Elijah's primary adversary was King Ahab, a ruler who not only perpetuated calf-worship in Israel but also surpassed his predecessors in wrongdoing by introducing Baal and Ashtoreth, Phoenician deities, in place of Jehovah. This calculated act of apostasy was heavily influenced, if not instigated, by his wife, Jezebel, a Tyrian princess who played a role akin to Clytemnestra's relationship with Aegisthus or Lady Macbeth's association with her husband. While Ahab still harbored some remnants of conscience and had a will weakened by conflicting desires, Jezebel was resolute and ruthless. She mocked her husband's feebleness and showed no qualms about perjury or murder to achieve her goals.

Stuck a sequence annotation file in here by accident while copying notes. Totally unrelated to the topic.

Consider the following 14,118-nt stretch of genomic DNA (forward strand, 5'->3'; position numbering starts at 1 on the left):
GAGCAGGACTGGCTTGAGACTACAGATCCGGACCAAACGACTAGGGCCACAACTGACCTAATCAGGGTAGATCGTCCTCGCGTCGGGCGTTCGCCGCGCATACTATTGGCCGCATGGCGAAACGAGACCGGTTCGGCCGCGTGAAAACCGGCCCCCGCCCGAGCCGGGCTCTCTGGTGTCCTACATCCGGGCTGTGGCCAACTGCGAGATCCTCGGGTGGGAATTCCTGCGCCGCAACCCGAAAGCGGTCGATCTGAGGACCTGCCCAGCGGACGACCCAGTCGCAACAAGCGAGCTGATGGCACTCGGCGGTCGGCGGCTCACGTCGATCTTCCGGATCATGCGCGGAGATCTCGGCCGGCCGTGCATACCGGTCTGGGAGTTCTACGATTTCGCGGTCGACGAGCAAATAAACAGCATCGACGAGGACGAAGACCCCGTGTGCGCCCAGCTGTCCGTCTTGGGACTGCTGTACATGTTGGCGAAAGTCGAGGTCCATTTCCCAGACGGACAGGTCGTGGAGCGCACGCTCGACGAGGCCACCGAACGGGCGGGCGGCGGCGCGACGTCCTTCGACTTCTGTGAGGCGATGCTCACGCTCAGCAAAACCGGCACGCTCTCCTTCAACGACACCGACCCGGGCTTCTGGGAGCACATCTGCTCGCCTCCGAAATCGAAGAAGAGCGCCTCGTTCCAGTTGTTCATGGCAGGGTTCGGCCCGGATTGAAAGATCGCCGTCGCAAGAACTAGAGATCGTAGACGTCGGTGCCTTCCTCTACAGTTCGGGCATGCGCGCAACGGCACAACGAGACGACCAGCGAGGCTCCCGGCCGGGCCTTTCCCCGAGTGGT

However, the turning point came when she orchestrated the unjust acquisition of Naboth's vineyard for Ahab. It was at this moment that a prophetic declaration was made, stating, "The dogs shall eat Jezebel by the wall of Jezreel." While it appeared to be an unlikely fulfillment, the prophecy eventually found its realization. When Jehu, after eliminating her son, approached Jezreel and was addressed by the queen-mother from one of the palace's windows, he commanded her attendants to throw her down. Their obedience is vividly depicted in the dynamic illustration. Jezebel was cast out, trampled under the horses' hooves, and ultimately torn apart by the wild dogs, which are visible at the bottom of the image, eagerly awaiting the opportunity to rend her into pieces. Thus, a daring and morally corrupt woman met a dreadful yet just conclusion to her life.